• Same point, more succinct:

      "There is scarcely anything in the world that some man cannot make a little worse, and sell a little more cheaply. The person who buys on price alone is this man's lawful prey."
      John Ruskin (1819 - 1900), (attributed)

      Damn true, and I concur with your post 100%.

  • by Upaut (670171) on Tuesday May 20, 2008 @07:06AM (#23473246) Homepage Journal
    In that Apple actually pays computer scientists, engineers, etc. a decent wage. And they are run by managers that actually give a damn about the job that their team does.

    So we get things that actually work better out of the box, and mature well over time. Hell, each apple product I have bought has lasted me 4+ years. And then I only "upgrade" because I can afford to upgrade the storage of the laptops myself, increase the RAM significantly, and a fresh install, and give it to a member of my family. Who are shocked that the finest computer in their house was not the dell running vista, but the four-year-old mac... Gaining new Apple users, and when they will buy a new computer in a few years, they might decide to go with the brand that has lasting value.

    Seriously, if you want to pay less, then you devalue their employees. Make 'em more like Microsoft minions, expendable and not working together at any point. Sure you get the product eventually... And its cheaper.... But customers will most spend the rest of that products life complaining about it.

    And no, I am not bashing the "free" concept of Linux, because Linux is a passion. One might spend a few days working out a glitch they encountered and submitting the fix. Then they feel great about accomplishing something no one else has done, and might go on to mend other things, or add other features. By keeping it a hobby that all are free to contribute to, people contribute for free.... And if we added up all those man hours on our favorite distro in a given year, it would be a fortune to pay.
  • Self-built? (Score:3, Interesting)

    by Godji (957148) on Tuesday May 20, 2008 @07:07AM (#23473248) Homepage
    Didn't RTFA, but does that figure take into account the possibly large number of users who never bought a computer, but built one from parts?
  • by qazwart (261667) on Tuesday May 20, 2008 @08:12AM (#23473596) Homepage
    Here's what has been pointed out so far:

    * Apple has such a big market share for the $1000+ market because most PC are cheaper.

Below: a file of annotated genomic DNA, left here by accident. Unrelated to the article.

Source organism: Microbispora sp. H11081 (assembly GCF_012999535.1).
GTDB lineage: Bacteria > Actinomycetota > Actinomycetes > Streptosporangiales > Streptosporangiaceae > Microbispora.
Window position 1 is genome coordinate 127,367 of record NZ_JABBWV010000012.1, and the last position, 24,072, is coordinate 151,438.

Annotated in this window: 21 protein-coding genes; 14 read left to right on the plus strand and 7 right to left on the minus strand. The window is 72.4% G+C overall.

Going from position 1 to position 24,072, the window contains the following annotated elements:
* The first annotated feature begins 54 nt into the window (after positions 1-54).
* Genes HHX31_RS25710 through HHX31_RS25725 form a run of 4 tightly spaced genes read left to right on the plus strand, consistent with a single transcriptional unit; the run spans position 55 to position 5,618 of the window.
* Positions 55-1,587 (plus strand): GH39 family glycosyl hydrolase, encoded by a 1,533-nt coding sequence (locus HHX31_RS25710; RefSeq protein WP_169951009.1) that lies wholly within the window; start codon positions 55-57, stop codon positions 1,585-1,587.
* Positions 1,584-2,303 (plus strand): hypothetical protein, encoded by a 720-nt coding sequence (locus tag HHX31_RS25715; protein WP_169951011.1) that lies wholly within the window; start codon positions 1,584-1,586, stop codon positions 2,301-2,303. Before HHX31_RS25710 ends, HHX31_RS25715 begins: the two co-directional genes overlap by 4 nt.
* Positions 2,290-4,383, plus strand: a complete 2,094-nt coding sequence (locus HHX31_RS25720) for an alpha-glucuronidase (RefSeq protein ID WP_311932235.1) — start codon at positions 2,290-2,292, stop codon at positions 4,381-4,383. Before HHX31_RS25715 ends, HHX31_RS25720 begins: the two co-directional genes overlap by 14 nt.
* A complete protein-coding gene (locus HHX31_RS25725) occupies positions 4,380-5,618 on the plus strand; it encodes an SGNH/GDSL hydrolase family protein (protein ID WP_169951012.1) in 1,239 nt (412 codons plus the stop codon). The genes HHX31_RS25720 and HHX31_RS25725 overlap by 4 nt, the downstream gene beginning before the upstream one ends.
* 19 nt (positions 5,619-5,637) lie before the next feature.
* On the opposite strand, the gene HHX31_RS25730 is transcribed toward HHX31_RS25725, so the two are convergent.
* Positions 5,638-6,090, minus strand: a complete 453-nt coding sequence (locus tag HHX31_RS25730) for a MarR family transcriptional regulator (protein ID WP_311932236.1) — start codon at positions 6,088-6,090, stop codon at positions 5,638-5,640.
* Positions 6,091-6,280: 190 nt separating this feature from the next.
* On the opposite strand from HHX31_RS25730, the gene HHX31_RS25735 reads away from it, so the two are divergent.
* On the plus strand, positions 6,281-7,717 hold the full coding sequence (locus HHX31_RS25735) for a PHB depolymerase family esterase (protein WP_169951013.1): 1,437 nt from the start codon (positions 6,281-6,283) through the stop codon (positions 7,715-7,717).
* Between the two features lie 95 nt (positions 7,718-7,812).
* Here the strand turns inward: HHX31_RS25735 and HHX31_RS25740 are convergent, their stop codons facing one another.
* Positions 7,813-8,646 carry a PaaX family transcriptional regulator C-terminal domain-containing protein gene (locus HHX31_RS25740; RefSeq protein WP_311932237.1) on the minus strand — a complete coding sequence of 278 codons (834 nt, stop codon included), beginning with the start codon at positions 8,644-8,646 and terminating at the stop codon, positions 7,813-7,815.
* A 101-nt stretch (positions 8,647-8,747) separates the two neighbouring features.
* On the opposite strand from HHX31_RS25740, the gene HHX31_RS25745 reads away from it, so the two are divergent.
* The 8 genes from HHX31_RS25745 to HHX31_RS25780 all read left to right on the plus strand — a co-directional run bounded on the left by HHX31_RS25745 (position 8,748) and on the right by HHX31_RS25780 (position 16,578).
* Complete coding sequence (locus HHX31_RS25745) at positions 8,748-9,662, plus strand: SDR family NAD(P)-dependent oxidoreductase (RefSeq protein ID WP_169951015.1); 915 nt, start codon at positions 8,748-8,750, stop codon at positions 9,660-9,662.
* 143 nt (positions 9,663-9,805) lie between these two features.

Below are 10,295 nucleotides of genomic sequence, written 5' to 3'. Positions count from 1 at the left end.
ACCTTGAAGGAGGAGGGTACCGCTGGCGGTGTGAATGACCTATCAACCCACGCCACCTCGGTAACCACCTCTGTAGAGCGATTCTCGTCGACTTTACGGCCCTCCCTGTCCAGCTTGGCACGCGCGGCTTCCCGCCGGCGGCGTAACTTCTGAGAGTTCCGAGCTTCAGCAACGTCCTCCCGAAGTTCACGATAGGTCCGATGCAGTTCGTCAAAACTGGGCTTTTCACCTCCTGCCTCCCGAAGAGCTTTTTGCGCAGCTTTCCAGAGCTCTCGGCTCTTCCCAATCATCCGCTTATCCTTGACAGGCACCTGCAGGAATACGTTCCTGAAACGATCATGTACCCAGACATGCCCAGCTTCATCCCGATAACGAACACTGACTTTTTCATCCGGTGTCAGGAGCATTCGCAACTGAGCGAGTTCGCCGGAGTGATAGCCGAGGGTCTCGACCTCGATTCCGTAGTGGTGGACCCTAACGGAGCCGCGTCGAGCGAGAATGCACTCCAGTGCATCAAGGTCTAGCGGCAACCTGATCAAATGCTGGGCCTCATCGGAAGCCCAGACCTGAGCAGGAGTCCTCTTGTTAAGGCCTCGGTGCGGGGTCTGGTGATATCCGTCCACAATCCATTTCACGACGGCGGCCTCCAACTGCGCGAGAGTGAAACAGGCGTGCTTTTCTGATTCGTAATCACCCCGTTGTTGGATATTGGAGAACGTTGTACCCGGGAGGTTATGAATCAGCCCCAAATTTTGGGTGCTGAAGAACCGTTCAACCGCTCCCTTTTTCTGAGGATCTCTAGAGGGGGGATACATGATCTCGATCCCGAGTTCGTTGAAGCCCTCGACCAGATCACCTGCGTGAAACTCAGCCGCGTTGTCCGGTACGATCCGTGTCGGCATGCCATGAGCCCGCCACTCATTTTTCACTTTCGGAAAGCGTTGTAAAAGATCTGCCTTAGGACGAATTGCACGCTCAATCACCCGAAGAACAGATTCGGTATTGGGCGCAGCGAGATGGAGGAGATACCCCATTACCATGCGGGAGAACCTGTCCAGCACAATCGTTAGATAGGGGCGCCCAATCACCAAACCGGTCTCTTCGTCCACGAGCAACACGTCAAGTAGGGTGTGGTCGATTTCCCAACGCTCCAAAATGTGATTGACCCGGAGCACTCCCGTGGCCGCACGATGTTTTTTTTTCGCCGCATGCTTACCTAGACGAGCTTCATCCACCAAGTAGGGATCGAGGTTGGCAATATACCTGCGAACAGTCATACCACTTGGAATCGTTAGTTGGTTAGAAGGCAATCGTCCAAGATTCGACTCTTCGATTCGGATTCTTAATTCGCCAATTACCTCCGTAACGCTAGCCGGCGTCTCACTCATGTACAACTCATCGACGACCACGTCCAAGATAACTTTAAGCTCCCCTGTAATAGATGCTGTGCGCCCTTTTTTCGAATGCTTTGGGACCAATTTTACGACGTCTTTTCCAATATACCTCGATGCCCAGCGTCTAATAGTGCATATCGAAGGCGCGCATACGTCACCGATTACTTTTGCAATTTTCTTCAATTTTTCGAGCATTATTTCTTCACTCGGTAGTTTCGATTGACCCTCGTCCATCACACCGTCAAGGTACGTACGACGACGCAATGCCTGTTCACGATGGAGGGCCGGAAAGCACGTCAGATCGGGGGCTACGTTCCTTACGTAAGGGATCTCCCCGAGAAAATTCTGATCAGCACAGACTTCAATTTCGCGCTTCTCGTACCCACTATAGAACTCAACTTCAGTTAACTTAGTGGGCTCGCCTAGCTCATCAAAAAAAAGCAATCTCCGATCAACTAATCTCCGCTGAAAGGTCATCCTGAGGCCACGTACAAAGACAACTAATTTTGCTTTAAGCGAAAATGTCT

* True, but if you deck out a regular PC to match Apple's specs, it'll be around the same price.

    You're all missing something rather significant. Apple makes very competitive machines, but they don't make all those low or no margin PCs that other manufactures make to boost sales and act as a loss leader for their more expensive models.

    And, because of that Apple is doing quite well. Thank you very much. Apple could greatly increase their market share if they started selling low cost PCs. But, if Apple started doing that, they'd be lowering their profit margins. And, that would make the Apple stores unprofitable. Apple would be forced to close the Apple stores and cut back on customer service in general. That would make Apple just another Dell or HP.

    Compare an Apple store to a typical PC retailer. There are dozens of Macs all running, and they're all connected to the Internet. iPhones and iPods are everywhere. Sales people don't chase you away if you're just browsing. Heck, browsing is highly encouraged. And, salespeople actually know something about the product. Apple service is highly rated by almost all consumer surveys.

    In other words, Apple sells PCs that they can actually make a pretty profit on, and then use that profit to build an image that encourages people to spend the extra dough for an Apple PC. All this makes Apple (get ready for this...) more profitable than any other computer or electronics company - ever. Back in 1998, I bought $1000 of Apple when Steve Jobs took over. I thought I was clever when I sold it after a few months for about $5000. Well, if I was still holding on to that stock today, it would be worth over $1,500,000. Duh! Over the past decade Apple's stock has outperformed Google.